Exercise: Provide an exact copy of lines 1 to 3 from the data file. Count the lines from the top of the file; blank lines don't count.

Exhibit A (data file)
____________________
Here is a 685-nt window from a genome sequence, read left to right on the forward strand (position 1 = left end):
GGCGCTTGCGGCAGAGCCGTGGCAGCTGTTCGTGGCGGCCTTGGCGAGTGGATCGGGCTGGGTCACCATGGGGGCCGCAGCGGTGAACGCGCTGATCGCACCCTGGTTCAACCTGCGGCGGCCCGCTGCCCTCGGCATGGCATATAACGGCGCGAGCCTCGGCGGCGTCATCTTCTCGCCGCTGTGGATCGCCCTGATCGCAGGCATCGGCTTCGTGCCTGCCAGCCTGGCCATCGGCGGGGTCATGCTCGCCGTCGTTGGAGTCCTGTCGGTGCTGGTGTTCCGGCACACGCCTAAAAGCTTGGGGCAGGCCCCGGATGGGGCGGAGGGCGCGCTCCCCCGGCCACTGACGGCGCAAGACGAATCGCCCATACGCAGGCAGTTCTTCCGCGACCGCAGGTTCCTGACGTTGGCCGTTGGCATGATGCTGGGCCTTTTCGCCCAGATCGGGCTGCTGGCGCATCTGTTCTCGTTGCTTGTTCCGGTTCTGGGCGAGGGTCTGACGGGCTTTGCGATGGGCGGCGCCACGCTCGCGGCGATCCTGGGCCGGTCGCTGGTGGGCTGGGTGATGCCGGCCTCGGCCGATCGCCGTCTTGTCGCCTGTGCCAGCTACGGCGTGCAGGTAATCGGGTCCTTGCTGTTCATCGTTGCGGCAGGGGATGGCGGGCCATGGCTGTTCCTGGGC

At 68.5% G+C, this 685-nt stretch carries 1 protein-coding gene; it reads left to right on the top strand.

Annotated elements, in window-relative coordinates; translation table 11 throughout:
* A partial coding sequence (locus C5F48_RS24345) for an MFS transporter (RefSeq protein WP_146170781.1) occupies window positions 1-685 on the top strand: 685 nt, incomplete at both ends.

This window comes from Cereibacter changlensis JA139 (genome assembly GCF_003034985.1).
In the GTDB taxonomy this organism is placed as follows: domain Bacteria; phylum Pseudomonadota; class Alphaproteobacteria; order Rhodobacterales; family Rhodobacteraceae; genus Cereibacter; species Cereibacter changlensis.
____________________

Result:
Here is a 685-nt window from a genome sequence, read left to right on the forward strand (position 1 = left end):
GGCGCTTGCGGCAGAGCCGTGGCAGCTGTTCGTGGCGGCCTTGGCGAGTGGATCGGGCTGGGTCACCATGGGGGCCGCAGCGGTGAACGCGCTGATCGCACCCTGGTTCAACCTGCGGCGGCCCGCTGCCCTCGGCATGGCATATAACGGCGCGAGCCTCGGCGGCGTCATCTTCTCGCCGCTGTGGATCGCCCTGATCGCAGGCATCGGCTTCGTGCCTGCCAGCCTGGCCATCGGCGGGGTCATGCTCGCCGTCGTTGGAGTCCTGTCGGTGCTGGTGTTCCGGCACACGCCTAAAAGCTTGGGGCAGGCCCCGGATGGGGCGGAGGGCGCGCTCCCCCGGCCACTGACGGCGCAAGACGAATCGCCCATACGCAGGCAGTTCTTCCGCGACCGCAGGTTCCTGACGTTGGCCGTTGGCATGATGCTGGGCCTTTTCGCCCAGATCGGGCTGCTGGCGCATCTGTTCTCGTTGCTTGTTCCGGTTCTGGGCGAGGGTCTGACGGGCTTTGCGATGGGCGGCGCCACGCTCGCGGCGATCCTGGGCCGGTCGCTGGTGGGCTGGGTGATGCCGGCCTCGGCCGATCGCCGTCTTGTCGCCTGTGCCAGCTACGGCGTGCAGGTAATCGGGTCCTTGCTGTTCATCGTTGCGGCAGGGGATGGCGGGCCATGGCTGTTCCTGGGC

At 68.5% G+C, this 685-nt stretch carries 1 protein-coding gene; it reads left to right on the top strand.